Processes involved in learning to read in a transparent alphabetic orthography: evidence from good and poor beginner readers of Turkish.
Raman, Ilhan (2004) Processes involved in learning to read in a transparent alphabetic orthography: evidence from good and poor beginner readers of Turkish. In: 28th International Congress of Psychology, 8-13 August 2004, Beijing, China.
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Turkish is an atypically transparent orthography in which translations between print and sound are one-to-one for both feed-back and feed-forward processes. Despite its extreme transparency skilled reading in Turkish has been reported to be influenced by lexical factors such as frequency. It is of importance to establish whether beginner readers of Turkish also utilise lexical information in attaining phonology from print in reading tasks. Word imageability is of particular interest here as it has been reported to influence naming accuracy in poor readers of English. It is hypothesized that in the total absence of ambiguous representations between orthography and phonology imageability will not have an impact on naming accuracy on poor beginner readers of Turkish. The implication of findings which support this prediction will be discussed in view of impaired reading development as a function of orthographic transparency.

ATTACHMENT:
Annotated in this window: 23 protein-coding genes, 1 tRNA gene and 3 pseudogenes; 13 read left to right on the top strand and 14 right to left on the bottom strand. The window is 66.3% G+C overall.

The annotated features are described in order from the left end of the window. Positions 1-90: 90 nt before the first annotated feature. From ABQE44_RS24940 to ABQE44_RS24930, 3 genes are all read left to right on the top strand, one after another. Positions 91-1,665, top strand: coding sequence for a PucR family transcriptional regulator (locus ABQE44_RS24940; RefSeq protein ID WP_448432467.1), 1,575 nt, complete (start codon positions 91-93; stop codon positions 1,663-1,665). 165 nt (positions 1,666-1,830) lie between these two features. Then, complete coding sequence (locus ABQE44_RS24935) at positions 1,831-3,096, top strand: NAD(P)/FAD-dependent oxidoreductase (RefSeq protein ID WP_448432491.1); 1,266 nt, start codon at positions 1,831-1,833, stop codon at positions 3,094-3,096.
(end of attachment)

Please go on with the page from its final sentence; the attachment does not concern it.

|Item Type:||Conference or Workshop Item (Paper)|
Symposium on ‘Developmental dyslexia in different languages and orthographies’ convened by Professor Hua Shu.
|Research Areas:||A. > School of Science and Technology > Psychology|
A. > School of Science and Technology > Psychology > Language, Learning and Cognition group
|Citations on ISI Web of Science:||0|
|Deposited On:||14 Apr 2011 14:00|
|Last Modified:||24 Mar 2015 12:48|
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